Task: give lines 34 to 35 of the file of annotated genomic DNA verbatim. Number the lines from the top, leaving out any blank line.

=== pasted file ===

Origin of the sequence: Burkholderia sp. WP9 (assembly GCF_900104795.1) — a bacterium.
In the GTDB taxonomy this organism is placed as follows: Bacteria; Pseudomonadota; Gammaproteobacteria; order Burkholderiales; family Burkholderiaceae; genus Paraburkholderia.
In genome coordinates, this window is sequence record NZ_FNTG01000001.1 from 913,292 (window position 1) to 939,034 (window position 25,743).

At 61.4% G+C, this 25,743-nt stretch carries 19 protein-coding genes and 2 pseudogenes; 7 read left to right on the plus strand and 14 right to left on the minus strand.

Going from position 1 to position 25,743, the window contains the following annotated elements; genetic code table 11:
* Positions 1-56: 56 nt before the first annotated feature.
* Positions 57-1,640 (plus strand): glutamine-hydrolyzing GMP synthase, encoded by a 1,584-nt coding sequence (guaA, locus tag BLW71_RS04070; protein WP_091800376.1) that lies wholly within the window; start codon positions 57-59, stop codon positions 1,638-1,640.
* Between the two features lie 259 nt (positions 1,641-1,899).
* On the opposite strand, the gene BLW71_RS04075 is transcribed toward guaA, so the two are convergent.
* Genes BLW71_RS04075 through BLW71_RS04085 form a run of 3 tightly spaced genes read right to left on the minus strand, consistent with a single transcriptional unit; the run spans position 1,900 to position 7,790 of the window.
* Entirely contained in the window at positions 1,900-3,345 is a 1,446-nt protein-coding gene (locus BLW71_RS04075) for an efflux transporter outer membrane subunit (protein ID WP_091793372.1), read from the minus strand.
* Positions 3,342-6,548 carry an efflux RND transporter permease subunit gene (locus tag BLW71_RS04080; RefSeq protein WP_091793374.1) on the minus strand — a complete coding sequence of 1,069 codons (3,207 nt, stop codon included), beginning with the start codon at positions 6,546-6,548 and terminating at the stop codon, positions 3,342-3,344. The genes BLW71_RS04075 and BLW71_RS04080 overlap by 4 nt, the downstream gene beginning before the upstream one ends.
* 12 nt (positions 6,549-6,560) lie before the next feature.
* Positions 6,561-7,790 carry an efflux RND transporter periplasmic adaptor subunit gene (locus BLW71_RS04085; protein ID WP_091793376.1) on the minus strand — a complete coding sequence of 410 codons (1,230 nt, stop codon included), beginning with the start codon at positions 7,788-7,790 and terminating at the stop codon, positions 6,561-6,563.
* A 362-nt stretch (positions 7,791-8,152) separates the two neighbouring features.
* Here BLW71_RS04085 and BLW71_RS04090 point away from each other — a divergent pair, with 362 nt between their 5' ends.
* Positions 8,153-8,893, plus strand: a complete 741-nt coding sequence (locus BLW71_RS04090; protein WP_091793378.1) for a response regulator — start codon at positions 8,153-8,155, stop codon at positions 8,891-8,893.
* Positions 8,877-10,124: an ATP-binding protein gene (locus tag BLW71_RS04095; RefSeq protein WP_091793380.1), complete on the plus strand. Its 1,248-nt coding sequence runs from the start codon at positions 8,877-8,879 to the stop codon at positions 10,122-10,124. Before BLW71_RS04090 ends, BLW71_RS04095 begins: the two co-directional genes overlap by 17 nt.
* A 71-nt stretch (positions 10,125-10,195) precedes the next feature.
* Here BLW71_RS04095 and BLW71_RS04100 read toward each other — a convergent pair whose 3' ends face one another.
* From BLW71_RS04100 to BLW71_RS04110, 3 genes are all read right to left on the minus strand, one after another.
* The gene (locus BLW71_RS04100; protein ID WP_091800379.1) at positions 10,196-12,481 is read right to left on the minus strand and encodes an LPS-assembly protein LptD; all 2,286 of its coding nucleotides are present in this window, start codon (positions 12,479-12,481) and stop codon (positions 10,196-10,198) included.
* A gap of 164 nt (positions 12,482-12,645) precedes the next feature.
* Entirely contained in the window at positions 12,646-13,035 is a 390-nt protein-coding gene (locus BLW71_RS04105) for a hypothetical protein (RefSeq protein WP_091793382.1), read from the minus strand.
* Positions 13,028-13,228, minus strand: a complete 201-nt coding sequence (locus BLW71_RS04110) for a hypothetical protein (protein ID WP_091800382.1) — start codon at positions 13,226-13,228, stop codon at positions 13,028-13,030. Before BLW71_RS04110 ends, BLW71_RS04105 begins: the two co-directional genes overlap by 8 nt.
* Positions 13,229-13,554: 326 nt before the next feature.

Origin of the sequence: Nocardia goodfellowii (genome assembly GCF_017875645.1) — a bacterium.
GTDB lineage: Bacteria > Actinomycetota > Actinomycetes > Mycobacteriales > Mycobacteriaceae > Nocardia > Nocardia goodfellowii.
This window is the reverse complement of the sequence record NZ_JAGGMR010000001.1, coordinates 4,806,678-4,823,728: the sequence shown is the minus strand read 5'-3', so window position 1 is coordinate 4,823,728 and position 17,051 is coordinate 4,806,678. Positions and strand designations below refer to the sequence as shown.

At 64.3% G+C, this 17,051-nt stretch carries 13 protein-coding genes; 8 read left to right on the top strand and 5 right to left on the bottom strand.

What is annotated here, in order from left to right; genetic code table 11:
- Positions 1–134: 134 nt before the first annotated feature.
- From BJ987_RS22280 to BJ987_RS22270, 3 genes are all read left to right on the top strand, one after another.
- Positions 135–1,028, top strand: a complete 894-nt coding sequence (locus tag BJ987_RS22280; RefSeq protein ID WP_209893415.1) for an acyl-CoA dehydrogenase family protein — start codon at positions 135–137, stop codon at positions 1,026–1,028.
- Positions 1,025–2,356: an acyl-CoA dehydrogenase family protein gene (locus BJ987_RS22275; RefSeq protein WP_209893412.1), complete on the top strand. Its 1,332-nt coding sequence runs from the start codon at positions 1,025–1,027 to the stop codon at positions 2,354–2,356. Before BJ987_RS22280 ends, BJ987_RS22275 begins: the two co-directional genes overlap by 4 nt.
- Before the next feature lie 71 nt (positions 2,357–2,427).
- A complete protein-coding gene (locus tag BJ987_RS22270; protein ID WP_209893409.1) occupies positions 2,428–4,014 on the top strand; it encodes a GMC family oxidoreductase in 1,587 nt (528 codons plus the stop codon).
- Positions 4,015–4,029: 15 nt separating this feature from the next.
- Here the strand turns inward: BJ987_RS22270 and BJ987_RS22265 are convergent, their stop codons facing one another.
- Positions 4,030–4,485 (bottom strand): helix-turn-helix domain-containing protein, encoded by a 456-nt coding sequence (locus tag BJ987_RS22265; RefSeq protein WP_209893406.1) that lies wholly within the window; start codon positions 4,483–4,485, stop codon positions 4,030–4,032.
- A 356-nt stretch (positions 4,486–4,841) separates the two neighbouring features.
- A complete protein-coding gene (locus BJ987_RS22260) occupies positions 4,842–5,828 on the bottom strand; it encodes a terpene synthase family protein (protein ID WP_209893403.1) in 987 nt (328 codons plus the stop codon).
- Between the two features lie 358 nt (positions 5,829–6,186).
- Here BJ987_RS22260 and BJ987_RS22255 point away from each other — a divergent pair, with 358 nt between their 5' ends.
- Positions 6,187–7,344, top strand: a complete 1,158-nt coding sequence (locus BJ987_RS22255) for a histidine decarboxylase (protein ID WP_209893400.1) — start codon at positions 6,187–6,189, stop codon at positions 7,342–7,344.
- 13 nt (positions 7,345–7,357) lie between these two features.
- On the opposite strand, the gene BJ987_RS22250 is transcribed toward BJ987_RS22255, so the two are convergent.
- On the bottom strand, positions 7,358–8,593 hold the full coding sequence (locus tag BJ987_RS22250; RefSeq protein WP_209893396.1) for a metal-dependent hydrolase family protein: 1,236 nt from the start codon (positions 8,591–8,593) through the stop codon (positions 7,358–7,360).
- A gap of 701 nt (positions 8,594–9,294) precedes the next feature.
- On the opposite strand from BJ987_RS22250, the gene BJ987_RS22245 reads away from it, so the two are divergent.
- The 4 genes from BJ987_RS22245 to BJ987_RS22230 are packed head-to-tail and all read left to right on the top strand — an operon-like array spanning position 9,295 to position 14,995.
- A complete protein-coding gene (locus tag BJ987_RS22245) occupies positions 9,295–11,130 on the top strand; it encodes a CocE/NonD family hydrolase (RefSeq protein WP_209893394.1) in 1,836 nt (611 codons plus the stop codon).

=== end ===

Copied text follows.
- Positions 135–1,028, top strand: a complete 894-nt coding sequence (locus tag BJ987_RS22280; RefSeq protein ID WP_209893415.1) for an acyl-CoA dehydrogenase family protein — start codon at positions 135–137, stop codon at positions 1,026–1,028.
- Positions 1,025–2,356: an acyl-CoA dehydrogenase family protein gene (locus BJ987_RS22275; RefSeq protein WP_209893412.1), complete on the top strand. Its 1,332-nt coding sequence runs from the start codon at positions 1,025–1,027 to the stop codon at positions 2,354–2,356. Before BJ987_RS22280 ends, BJ987_RS22275 begins: the two co-directional genes overlap by 4 nt.